Unfortunately, the trip was mostly an exercise in frustration as there are dozens of brands of black bean paste and sauce and most labels are not translated into English.  The fellows stocking the shelves were no help, for example, two had never heard of Sichuan pepper at which point a customer intervened and pointed me in the right direction and told me not to listen to him.  But I persevered looking for ingredients and the resulting dish was glad I did.  

Vegetarian versions either:  a) leave out the meat and keep the tofu and sauce; b) use vegetarian 'meat' or tempeh; or c) substitute another vegetable such as cauliflower or tomato for the  meat (e.g., Mark Bittman in The Food That Matters Cookbook: 500 Revolutionary Recipes for Better Living).  (Thank you again HD!) 

For all versions, it cooks quickly so be sure to have all ingredients at hand, including the rice, brown rice, brown rice noodles etc ready! 

Ma Po Tofu (with pork or beef) 
3-4 people 


350 grams of firm tofu, cut in 1-inch cubes
6 cups water 
1 T salt
2 T peanut oil
150 grams lean pork or beef, ground
2 T fermented black bean (Asian supermarkets)
3 T fermented chili bean paste (Asian supermarkets)
1 tsp red chill powder
1 T dark soy sauce (I use low-sodium)
1 cup chicken or vegetable stock 
1 tsp ginger, minced
1 or 2 scallions, green part chopped 
1 tsp Sichuan peppercorn, ground (Asian supermarkets) 

Thickening ingredients: 
1 T potato starch (or corn starch) 
1 T cold water 

Serving Suggestions:  brown rice, brown rice noodles.  


Bring 6 cups of water with 1 T of salt to boil.  Parboil the tofu cubes for 3 minutes, then drain. 

Heat oil in the wii.  Add minced pork (or beef) and stir-fry until loose  Stir in fermented black ben, fermented chill bean paste, chill powder, dark soy sauce and chicken (or vegetable) stock.  Add tofu and stir gently to keep tofu from breaking.  Simmer for 5 minutes.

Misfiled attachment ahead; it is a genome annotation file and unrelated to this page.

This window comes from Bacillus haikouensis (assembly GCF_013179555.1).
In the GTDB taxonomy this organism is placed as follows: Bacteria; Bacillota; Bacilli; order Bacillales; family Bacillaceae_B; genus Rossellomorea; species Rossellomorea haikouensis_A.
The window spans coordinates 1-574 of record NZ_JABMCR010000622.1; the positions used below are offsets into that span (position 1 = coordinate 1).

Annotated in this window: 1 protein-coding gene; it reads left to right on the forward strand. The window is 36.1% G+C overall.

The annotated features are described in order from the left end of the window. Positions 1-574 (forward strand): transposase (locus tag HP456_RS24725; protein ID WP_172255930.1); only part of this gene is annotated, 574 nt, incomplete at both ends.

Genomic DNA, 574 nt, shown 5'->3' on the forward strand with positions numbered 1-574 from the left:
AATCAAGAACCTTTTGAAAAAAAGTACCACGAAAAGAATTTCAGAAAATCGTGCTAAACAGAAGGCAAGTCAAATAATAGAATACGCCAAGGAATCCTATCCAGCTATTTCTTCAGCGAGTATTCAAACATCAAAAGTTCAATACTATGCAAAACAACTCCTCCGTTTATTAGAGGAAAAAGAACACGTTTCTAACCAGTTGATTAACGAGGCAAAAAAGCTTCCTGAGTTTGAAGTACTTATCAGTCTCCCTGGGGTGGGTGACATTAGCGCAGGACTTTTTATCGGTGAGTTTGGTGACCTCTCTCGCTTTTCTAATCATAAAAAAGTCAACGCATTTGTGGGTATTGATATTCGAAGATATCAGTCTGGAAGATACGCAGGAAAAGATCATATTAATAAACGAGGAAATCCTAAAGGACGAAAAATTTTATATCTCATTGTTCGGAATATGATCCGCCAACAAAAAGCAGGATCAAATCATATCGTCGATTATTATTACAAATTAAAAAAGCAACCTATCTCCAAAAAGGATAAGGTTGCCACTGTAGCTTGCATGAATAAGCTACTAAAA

Combine ingredients for thickening mixture and add to the wok.  After 1 minute, remove from heat and dust with Sichuan peppercorn and garnish with chopped scallion.  

If desired, serve with rice.  

Ma Po Tofu (Vegetarian) 
3-4 people 

Canola or peanut oil
125g (4oz) of tempeh
2 T finely chopped garlic
2 T finely grated ginger
1 tsp fermented black beans, rinsed
½ tsp (or more) sambal olek\
Greens from 1 large bunch of spring onions, sliced
¾ cup water
1 heaping tsp shiro (white) miso
500g (1 lb) silken tofu, sliced into 1 cm (½ in) cubes
1-2 tsp brown sugar
 2-3 T soy sauce


Pour 1 tablespoon of oil in a heavy-based frying pan and set it over a medium-high heat. Crumble tempeh and add to hot oil.  Stir frequently, scraping up any bits that stick to the pan, for 10 minutes. All should be crisp and a deep shade of golden brown. Drain on kitchen paper/a clean tea towel and set aside.

Add another tablespoon of oil to the same frying pan, turning the heat down to medium-low. Add the garlic, ginger, fermented black beans and sambal olek. Fry with care for 30 seconds. Don’t let that garlic burn. Toss in the spring onion greens, stir, then add the water, miso and tofu. Cook gently for a few minutes, until the tofu is just cooked. 

Add the tempeh to the pan, followed by the sugar and soy sauce, to taste. Serve over brown rice or noodles.